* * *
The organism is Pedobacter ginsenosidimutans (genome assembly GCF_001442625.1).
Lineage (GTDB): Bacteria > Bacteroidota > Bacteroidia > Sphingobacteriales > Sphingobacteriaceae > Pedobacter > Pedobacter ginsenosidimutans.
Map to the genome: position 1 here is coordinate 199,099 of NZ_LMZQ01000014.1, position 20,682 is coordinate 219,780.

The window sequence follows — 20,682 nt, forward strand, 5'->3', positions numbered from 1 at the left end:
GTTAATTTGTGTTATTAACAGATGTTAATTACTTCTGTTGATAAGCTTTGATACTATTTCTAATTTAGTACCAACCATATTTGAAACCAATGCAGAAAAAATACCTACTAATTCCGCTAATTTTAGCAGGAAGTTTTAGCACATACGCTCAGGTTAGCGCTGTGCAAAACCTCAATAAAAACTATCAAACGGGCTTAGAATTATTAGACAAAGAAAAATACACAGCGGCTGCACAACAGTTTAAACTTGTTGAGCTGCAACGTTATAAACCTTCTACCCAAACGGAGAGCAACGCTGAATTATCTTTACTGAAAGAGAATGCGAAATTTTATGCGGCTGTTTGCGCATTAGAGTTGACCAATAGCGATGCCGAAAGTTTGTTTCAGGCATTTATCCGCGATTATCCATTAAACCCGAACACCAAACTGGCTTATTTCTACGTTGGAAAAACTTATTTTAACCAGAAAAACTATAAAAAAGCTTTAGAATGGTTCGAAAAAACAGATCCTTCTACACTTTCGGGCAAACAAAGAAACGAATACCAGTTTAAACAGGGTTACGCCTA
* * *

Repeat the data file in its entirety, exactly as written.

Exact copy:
The organism is Pedobacter ginsenosidimutans (genome assembly GCF_001442625.1).
Lineage (GTDB): Bacteria > Bacteroidota > Bacteroidia > Sphingobacteriales > Sphingobacteriaceae > Pedobacter > Pedobacter ginsenosidimutans.
Map to the genome: position 1 here is coordinate 199,099 of NZ_LMZQ01000014.1, position 20,682 is coordinate 219,780.

The window sequence follows — 20,682 nt, forward strand, 5'->3', positions numbered from 1 at the left end:
GTTAATTTGTGTTATTAACAGATGTTAATTACTTCTGTTGATAAGCTTTGATACTATTTCTAATTTAGTACCAACCATATTTGAAACCAATGCAGAAAAAATACCTACTAATTCCGCTAATTTTAGCAGGAAGTTTTAGCACATACGCTCAGGTTAGCGCTGTGCAAAACCTCAATAAAAACTATCAAACGGGCTTAGAATTATTAGACAAAGAAAAATACACAGCGGCTGCACAACAGTTTAAACTTGTTGAGCTGCAACGTTATAAACCTTCTACCCAAACGGAGAGCAACGCTGAATTATCTTTACTGAAAGAGAATGCGAAATTTTATGCGGCTGTTTGCGCATTAGAGTTGACCAATAGCGATGCCGAAAGTTTGTTTCAGGCATTTATCCGCGATTATCCATTAAACCCGAACACCAAACTGGCTTATTTCTACGTTGGAAAAACTTATTTTAACCAGAAAAACTATAAAAAAGCTTTAGAATGGTTCGAAAAAACAGATCCTTCTACACTTTCGGGCAAACAAAGAAACGAATACCAGTTTAAACAGGGTTACGCCTA